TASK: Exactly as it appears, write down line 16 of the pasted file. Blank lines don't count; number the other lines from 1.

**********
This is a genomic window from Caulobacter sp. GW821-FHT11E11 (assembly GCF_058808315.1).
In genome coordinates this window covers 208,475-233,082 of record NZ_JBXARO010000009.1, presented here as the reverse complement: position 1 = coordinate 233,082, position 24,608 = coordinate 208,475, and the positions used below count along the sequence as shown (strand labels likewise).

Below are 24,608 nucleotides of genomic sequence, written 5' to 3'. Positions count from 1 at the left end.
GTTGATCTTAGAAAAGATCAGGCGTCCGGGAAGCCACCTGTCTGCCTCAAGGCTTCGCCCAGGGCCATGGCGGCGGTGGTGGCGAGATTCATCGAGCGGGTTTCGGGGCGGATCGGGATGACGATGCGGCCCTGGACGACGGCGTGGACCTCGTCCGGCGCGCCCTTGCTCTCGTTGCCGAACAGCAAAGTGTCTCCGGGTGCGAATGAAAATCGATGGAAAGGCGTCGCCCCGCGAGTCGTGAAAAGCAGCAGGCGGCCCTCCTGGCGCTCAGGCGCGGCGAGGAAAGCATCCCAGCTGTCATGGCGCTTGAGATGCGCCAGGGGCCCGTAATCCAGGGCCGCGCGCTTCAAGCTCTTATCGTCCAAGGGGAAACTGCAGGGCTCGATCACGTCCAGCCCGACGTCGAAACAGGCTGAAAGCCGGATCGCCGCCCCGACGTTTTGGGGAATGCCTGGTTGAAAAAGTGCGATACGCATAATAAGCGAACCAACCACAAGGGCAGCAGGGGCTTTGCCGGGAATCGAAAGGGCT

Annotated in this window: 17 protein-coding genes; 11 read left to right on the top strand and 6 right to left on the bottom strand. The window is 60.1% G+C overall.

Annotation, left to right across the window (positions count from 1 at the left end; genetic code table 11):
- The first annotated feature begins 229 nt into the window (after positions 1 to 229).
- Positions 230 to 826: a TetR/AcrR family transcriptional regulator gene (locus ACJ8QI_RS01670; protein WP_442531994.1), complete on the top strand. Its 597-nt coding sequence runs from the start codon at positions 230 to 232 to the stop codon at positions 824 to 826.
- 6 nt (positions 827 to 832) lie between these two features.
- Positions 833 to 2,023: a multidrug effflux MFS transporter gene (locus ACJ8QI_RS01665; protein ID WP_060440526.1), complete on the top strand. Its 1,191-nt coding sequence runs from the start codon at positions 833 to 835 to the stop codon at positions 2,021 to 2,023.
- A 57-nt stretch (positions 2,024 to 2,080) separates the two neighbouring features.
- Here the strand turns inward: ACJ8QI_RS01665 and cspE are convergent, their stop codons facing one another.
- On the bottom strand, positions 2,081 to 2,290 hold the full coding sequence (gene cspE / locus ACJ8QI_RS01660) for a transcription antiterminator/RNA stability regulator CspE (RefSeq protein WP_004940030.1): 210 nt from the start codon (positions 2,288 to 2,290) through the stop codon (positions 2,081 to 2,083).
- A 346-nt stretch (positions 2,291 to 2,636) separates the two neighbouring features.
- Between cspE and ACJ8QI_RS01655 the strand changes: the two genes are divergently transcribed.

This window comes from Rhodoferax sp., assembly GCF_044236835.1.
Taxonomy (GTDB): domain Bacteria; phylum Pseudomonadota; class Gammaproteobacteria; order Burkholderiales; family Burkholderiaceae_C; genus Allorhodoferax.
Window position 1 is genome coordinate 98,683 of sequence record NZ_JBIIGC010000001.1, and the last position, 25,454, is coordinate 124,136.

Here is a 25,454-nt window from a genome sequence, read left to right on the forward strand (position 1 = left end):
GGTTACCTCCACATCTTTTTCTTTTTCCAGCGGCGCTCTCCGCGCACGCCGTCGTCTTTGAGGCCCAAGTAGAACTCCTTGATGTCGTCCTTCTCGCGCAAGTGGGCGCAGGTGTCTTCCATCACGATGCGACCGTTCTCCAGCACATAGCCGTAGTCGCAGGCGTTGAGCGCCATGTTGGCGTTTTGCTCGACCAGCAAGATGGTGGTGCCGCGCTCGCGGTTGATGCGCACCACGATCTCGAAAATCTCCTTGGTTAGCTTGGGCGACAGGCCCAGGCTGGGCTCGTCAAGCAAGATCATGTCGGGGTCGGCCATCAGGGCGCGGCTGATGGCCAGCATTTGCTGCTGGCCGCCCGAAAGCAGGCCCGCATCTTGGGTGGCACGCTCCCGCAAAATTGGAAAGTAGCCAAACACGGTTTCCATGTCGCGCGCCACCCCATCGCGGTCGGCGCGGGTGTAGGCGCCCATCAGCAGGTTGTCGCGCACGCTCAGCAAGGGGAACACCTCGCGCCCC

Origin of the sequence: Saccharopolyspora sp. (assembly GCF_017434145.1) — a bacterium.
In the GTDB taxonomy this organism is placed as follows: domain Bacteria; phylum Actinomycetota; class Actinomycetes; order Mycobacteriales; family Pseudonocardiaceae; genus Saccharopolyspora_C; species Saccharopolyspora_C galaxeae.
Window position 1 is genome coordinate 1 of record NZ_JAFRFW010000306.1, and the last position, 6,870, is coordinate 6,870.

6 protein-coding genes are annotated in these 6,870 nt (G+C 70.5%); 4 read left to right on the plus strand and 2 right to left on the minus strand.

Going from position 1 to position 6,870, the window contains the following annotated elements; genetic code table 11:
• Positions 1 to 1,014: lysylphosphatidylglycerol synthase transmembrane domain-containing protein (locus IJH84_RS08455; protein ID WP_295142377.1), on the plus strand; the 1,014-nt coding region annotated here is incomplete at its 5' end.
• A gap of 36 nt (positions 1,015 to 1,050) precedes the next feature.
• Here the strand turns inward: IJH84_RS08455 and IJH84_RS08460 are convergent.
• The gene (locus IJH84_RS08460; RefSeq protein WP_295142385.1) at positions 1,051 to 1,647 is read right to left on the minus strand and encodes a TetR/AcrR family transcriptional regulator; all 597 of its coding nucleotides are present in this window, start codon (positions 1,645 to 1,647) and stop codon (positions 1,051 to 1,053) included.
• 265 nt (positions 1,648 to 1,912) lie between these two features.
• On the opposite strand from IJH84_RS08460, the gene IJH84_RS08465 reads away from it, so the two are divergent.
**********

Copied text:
This window comes from Rhodoferax sp., assembly GCF_044236835.1.